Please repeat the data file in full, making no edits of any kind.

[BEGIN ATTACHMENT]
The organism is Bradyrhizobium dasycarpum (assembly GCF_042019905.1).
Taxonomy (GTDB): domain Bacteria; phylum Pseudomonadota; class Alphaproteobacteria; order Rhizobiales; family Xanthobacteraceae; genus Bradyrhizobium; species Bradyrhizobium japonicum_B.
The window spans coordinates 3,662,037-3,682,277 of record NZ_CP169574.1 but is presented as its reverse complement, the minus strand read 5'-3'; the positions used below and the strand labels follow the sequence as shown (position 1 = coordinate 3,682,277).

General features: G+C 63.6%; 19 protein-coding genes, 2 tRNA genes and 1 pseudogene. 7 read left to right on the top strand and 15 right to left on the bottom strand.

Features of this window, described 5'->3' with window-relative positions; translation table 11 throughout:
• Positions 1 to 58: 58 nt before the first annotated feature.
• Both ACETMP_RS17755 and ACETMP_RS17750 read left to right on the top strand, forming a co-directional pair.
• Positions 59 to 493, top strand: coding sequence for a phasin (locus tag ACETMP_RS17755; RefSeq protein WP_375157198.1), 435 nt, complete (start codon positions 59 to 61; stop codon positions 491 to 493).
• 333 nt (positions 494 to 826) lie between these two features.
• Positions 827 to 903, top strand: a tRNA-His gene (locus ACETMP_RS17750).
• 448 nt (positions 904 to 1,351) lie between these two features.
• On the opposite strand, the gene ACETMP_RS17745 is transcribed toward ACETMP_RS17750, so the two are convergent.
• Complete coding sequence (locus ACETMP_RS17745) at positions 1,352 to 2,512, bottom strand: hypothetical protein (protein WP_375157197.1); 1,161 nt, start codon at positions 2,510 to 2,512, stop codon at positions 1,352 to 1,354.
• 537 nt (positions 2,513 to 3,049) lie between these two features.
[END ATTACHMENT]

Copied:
The organism is Bradyrhizobium dasycarpum (assembly GCF_042019905.1).
Taxonomy (GTDB): domain Bacteria; phylum Pseudomonadota; class Alphaproteobacteria; order Rhizobiales; family Xanthobacteraceae; genus Bradyrhizobium; species Bradyrhizobium japonicum_B.
The window spans coordinates 3,662,037-3,682,277 of record NZ_CP169574.1 but is presented as its reverse complement, the minus strand read 5'-3'; the positions used below and the strand labels follow the sequence as shown (position 1 = coordinate 3,682,277).

General features: G+C 63.6%; 19 protein-coding genes, 2 tRNA genes and 1 pseudogene. 7 read left to right on the top strand and 15 right to left on the bottom strand.

Features of this window, described 5'->3' with window-relative positions; translation table 11 throughout:
• Positions 1 to 58: 58 nt before the first annotated feature.
• Both ACETMP_RS17755 and ACETMP_RS17750 read left to right on the top strand, forming a co-directional pair.
• Positions 59 to 493, top strand: coding sequence for a phasin (locus tag ACETMP_RS17755; RefSeq protein WP_375157198.1), 435 nt, complete (start codon positions 59 to 61; stop codon positions 491 to 493).
• 333 nt (positions 494 to 826) lie between these two features.
• Positions 827 to 903, top strand: a tRNA-His gene (locus ACETMP_RS17750).
• 448 nt (positions 904 to 1,351) lie between these two features.
• On the opposite strand, the gene ACETMP_RS17745 is transcribed toward ACETMP_RS17750, so the two are convergent.
• Complete coding sequence (locus ACETMP_RS17745) at positions 1,352 to 2,512, bottom strand: hypothetical protein (protein WP_375157197.1); 1,161 nt, start codon at positions 2,510 to 2,512, stop codon at positions 1,352 to 1,354.
• 537 nt (positions 2,513 to 3,049) lie between these two features.